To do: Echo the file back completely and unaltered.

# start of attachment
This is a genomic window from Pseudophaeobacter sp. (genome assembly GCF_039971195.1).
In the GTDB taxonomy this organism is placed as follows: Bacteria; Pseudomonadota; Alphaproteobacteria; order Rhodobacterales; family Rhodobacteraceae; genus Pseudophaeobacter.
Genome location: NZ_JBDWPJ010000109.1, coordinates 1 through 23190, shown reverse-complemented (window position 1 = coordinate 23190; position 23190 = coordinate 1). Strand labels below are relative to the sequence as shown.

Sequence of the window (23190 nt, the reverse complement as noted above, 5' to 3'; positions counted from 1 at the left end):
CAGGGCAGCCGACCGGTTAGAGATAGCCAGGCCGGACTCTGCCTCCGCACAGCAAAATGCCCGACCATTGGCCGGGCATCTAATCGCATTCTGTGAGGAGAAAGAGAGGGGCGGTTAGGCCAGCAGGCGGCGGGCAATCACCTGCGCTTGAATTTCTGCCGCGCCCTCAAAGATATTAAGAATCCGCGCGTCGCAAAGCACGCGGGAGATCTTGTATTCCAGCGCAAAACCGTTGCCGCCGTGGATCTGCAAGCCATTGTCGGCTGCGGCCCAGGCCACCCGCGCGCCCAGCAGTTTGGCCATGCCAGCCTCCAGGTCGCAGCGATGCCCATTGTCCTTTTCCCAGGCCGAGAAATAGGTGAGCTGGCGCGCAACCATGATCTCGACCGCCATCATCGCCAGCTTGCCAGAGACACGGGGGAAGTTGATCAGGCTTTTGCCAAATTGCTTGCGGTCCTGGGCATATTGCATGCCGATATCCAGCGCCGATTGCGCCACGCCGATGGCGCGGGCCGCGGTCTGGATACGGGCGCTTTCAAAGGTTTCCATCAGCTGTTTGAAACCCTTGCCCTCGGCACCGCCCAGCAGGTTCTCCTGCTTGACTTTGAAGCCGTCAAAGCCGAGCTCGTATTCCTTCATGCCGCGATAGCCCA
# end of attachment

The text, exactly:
This is a genomic window from Pseudophaeobacter sp. (genome assembly GCF_039971195.1).
In the GTDB taxonomy this organism is placed as follows: Bacteria; Pseudomonadota; Alphaproteobacteria; order Rhodobacterales; family Rhodobacteraceae; genus Pseudophaeobacter.
Genome location: NZ_JBDWPJ010000109.1, coordinates 1 through 23190, shown reverse-complemented (window position 1 = coordinate 23190; position 23190 = coordinate 1). Strand labels below are relative to the sequence as shown.

Sequence of the window (23190 nt, the reverse complement as noted above, 5' to 3'; positions counted from 1 at the left end):
CAGGGCAGCCGACCGGTTAGAGATAGCCAGGCCGGACTCTGCCTCCGCACAGCAAAATGCCCGACCATTGGCCGGGCATCTAATCGCATTCTGTGAGGAGAAAGAGAGGGGCGGTTAGGCCAGCAGGCGGCGGGCAATCACCTGCGCTTGAATTTCTGCCGCGCCCTCAAAGATATTAAGAATCCGCGCGTCGCAAAGCACGCGGGAGATCTTGTATTCCAGCGCAAAACCGTTGCCGCCGTGGATCTGCAAGCCATTGTCGGCTGCGGCCCAGGCCACCCGCGCGCCCAGCAGTTTGGCCATGCCAGCCTCCAGGTCGCAGCGATGCCCATTGTCCTTTTCCCAGGCCGAGAAATAGGTGAGCTGGCGCGCAACCATGATCTCGACCGCCATCATCGCCAGCTTGCCAGAGACACGGGGGAAGTTGATCAGGCTTTTGCCAAATTGCTTGCGGTCCTGGGCATATTGCATGCCGATATCCAGCGCCGATTGCGCCACGCCGATGGCGCGGGCCGCGGTCTGGATACGGGCGCTTTCAAAGGTTTCCATCAGCTGTTTGAAACCCTTGCCCTCGGCACCGCCCAGCAGGTTCTCCTGCTTGACTTTGAAGCCGTCAAAGCCGAGCTCGTATTCCTTCATGCCGCGATAGCCCA